Rescue workers have found the bodies of three Alpinists buried in an avalanche of ice and snow near a summit of Mont Blanc and dug them out with chain saws and a backhoe, a mountain rescue chief said Thursday.
French Interior Minister Bernard Cazeneuve announced an investigation into the circumstances of the accident early Tuesday. Rescuers were only alerted to the missing climbers 36 hours after the accident.
The bodies of two women, a 32-year-old Slovakian and a 33-year-old dual Polish-Briton, were discovered Wednesday night. The body of the 50-year-old German guide was recovered early Thursday, said Lieut. Col. Stephane Bozon, who heads the mountain rescue team in the French town of Chamonix.
The three were climbing Mont Maudit, a summit of Mont Blanc, 13,450 feet high before dawn Tuesday when a tower of ice swept over them and they fell 500 feet to their deaths. Rescue workers had to use chain saws and a backhoe to free them from the ice, Bozon said by telephone. He said blocks of ice had fractured as the team climbed, creating an avalanche of ice and snow.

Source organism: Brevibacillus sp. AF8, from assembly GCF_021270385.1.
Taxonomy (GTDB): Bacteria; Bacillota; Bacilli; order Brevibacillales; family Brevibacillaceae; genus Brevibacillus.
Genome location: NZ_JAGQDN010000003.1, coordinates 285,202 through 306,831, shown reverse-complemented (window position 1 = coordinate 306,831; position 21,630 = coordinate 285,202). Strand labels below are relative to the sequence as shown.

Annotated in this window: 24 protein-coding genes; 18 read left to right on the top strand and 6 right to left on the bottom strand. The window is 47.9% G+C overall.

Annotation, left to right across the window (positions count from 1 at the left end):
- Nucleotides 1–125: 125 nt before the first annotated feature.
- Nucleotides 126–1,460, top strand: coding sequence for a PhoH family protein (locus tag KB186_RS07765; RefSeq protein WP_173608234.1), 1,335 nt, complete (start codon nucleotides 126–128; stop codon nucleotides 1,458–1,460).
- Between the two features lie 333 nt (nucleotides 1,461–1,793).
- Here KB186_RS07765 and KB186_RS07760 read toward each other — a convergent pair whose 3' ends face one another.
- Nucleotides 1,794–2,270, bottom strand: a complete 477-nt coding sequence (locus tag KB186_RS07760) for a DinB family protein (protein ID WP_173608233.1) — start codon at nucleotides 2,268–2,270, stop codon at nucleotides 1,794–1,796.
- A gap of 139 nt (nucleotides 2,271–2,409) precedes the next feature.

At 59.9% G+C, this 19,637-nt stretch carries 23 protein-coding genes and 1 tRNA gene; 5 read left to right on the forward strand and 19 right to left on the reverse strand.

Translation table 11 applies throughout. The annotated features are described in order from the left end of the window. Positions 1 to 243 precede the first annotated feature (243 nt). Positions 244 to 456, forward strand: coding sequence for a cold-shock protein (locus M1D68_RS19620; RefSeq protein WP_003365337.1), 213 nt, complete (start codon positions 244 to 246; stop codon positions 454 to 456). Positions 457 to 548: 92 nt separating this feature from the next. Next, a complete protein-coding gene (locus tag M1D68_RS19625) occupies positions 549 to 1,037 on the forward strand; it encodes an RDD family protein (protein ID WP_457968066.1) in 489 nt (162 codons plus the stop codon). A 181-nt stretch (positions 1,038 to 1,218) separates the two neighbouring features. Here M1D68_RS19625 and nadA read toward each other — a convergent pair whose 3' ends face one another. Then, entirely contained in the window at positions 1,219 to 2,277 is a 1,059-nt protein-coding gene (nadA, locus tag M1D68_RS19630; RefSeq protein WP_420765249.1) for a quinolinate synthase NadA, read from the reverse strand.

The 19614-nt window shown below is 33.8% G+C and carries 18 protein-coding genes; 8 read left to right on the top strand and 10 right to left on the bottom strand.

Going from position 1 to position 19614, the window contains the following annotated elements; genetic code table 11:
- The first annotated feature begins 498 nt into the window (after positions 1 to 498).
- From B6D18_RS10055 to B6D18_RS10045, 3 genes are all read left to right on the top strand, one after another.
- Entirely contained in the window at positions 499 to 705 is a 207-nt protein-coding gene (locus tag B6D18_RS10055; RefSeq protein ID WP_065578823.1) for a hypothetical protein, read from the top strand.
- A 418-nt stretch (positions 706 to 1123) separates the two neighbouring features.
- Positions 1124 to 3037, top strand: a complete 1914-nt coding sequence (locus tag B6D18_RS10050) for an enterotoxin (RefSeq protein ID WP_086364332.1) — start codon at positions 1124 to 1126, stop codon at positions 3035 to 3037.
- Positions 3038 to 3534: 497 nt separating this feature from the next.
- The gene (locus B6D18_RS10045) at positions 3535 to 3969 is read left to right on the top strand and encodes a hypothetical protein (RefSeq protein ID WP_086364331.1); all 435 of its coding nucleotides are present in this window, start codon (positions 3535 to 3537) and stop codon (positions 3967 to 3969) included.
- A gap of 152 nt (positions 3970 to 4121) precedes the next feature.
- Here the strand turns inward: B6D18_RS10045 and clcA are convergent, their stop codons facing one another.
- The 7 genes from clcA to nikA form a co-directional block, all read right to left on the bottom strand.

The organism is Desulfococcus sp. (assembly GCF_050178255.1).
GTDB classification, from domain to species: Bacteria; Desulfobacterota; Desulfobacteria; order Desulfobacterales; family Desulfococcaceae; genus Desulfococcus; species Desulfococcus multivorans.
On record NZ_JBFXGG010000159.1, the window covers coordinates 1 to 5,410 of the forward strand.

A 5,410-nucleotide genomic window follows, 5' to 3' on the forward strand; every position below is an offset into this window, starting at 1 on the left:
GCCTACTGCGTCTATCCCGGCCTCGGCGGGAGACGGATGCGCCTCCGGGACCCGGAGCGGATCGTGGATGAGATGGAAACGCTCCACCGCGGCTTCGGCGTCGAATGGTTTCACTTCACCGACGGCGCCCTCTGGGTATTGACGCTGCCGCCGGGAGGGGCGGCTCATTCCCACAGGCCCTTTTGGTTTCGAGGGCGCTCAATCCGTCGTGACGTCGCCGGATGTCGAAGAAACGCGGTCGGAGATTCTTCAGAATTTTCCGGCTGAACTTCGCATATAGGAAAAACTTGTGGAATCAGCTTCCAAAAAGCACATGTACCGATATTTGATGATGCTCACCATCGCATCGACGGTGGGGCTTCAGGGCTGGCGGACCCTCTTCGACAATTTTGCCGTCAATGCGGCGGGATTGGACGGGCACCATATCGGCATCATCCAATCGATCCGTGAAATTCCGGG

A statement by the interior minister said 16 gendarmes, two dogs and a helicopter were mobilized to find the victims and recover their bodies.
Bozon said his team was alerted only Wednesday evening to the missing climbers. Two other groups of climbers in the zone had said that no one was buried by the avalanche.
A New Zealand guide was killed in the same sector by an avalanche of snow on June 20.
Cazenueve said there have been eight fatal mountain accidents in France since last Saturday.